New meg chadsey northwest school presentation with credits dec27
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New meg chadsey northwest school presentation with credits dec27 New meg chadsey northwest school presentation with credits dec27 Presentation Transcript

  • Ocean Acidification:   What it is, and why it matters…     Meg Chadsey December 3, 2013
  • Image  courtesy  of  Jack  Cook,   Woods  Hole  Oceanographic  Ins<tute  
  • What is Ocean Acidification? Climate change CO2 (Carbon Dioxide) The ocean absorbs ~25% of carbon dioxide we’re pumping into the atmosphere. Ocean acidification Sarah  Cooley,  Woods  Hole  Oceanographic  Ins<tute  
  • The pH Scale ßH2O   +  CO2   à  H2C03   Seawater   Carbonic   Acid   Source:  Dr.  Simone  Alin,  NOAA  PMEL   h>p://www.pmel.noaa.gov/co2/story/A+primer+on+pH  
  • Washington is Particularly Vulnerable to Acidification Appearing decades sooner than anticipated. Regional factors exacerbating the problem: Upwelling along the coastà Excess nutrientsàblooms Decay of organic material Acidifying gasses (NOX and SOX) Washington  Coast  photo:  Russ  McMillan  
  • Ocean Acidification means….. less calcium carbonate for building shells
  • Pteropods, or ‘sea butterflies’ are dissolving… Normal pteropod shell Corroded pteropod shell in acidic seawater Live  pteropod  image:  Dr.  Russ  HopcroI,  UofA  Fairbanks;  Shell  images:  Dr.  Nina  Bednarsek,  NOAA  PMEL  
  • Also vulnerable to OA… Ecosystems Fish Food People Food
  • Potential Food Web Impacts Pacific  Salmon   Coccolithophores   Pteropods   Copepods  
  • U.S. Commercial Fisheries Affected by Ocean Acidification Primary fishery revenue ~ $4 billion/year* *2007 U.S. domestic ex-vessel revenue (USD) Mollusks (shellfish) 5% 10% About half comes from calcifiers (mollusks and crustaceans) Crustaceans (lobster,crabs and shrimp) Top Predators Other calcifiers 26% 3% 1% 1% 10% 11% 24% 9% Calcifiers’ predators Oysters & mussels Lobsters Scallops About a quarter comes from species that eat calcifiers Crabs Clams Shrimp Uninfluenced Cooley  &  Doney   Environment  Research  Le>ers,  2009  
  • What’s at Stake for our Economy? Photos:  Benjamin  Drummond  (leI  and  right);  Bryan  PenWla  (center)   Washington commercial shellfish industry: •  Most productive on the West Coast •  Accounts for almost 85% of West Coast annual sales •  Generates $270 million annually •  Supports 3,200 jobs
  • What’s at Stake for our Economy? (cont’d) Photos:    U.S.  Dept.  Agriculture;    City  of  SeaXle;  WA  Assn.  of  Conserva<on  Districts     Valuable wild and recreational fisheries •  Food web impacts could ripple through Washington’s seafood industry •  42,000 state jobs •  $1.7 billion annual contribution •  Coastal communities depend on recreational shellfishing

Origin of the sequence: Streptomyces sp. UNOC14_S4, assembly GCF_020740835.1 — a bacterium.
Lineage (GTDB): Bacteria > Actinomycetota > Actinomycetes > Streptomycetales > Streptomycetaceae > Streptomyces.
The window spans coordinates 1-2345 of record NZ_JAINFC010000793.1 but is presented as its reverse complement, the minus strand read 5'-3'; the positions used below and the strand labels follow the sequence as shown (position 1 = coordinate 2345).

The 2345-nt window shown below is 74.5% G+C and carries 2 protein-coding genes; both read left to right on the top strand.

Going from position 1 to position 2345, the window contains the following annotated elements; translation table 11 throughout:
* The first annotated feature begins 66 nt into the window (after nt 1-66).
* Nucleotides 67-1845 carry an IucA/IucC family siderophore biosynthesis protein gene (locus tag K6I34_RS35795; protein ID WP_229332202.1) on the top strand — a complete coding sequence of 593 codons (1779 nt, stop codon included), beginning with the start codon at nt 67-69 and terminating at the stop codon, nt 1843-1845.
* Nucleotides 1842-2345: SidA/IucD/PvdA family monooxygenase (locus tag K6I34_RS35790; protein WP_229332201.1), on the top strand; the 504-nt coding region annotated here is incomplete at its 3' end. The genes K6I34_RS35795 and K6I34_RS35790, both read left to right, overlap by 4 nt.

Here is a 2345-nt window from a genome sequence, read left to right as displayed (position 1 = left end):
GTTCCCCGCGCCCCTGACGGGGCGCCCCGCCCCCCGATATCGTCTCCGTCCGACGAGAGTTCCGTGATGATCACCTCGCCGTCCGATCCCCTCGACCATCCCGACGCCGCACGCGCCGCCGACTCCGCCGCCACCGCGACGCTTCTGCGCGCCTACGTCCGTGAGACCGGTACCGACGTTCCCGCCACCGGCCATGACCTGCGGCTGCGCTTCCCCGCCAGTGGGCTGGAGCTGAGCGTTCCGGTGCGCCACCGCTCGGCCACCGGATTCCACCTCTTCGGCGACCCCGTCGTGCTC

• What’s at Stake for Washington’s Tribes? Photos:  Northwest  Indian  Fisheries  Commission   Cultural and economic survival •  Washington tribes depend upon shellfish for food, income, and connection to their cultural heritage. Photos:  Northwest  Indian  Fisheries  Commission  
  • The Blue Ribbon Panel on Ocean Acidification •  Convened by Governor Christine Gregoire in February 2012. •  A first-of-a-kind state-level effort •  Panel charge: •  Review best available science •  Recommendations for response •  Included: •  scientists •  decision makers •  industry stakeholders •  tribal representatives •  conservation community Photo:  Puget  Sound  Partnership   Gov. Gregoire and Bill Dewey of Taylor Shellfish Company discuss oyster farming in the tide flats in Samish Bay.
  • What should we do about OA? “Nowhere on our planet is a local response to ocean acidification more urgently and immediately needed than here in Washington State.” ~ Dr. Jane Lubchenco, NOAA Administrator, Nov 27, 2012   “The cost of responding to ocean acidification may be substantial, but it is still far less than the costs of inaction. Responding to ocean acidification will require a sustained effort – there’s no silver bullet solution.” ~ Bill Ruckelshaus, Blue Ribbon Panel co-chair, Nov. 27, 2012   “Washington can lead.” ~ Governor Gregoire, Nov 27, 2012
  • Panel Recommendations 1.  Reduce CO2 emissions 2.  Reduce land-based pollutants that worsen OA 3.  Foster adaptation and remediation to protect the shellfish industry and marine ecosystems; 4.  Increase research and monitoring 5.  Inform, educate, and engage 6.  Maintain a sustained and coordinated focus on OA Photo:  Dan  BenneX  
  • State Legislature Funds OA Response $1.82 million for Washington Center on OA •  Continued water quality monitoring at shellfish hatcheries… ($150K) •  Expanded OA monitoring… ($475K) •  Laboratory studies to assess direct causes and effects of OA… ($170K) •  Develop short-term forecasting ability… ($325K) •  Develop strategies to protect shellfish larvae in hatcheries... ($100K)
  • Thank You! Photo:  MaX  Chadsey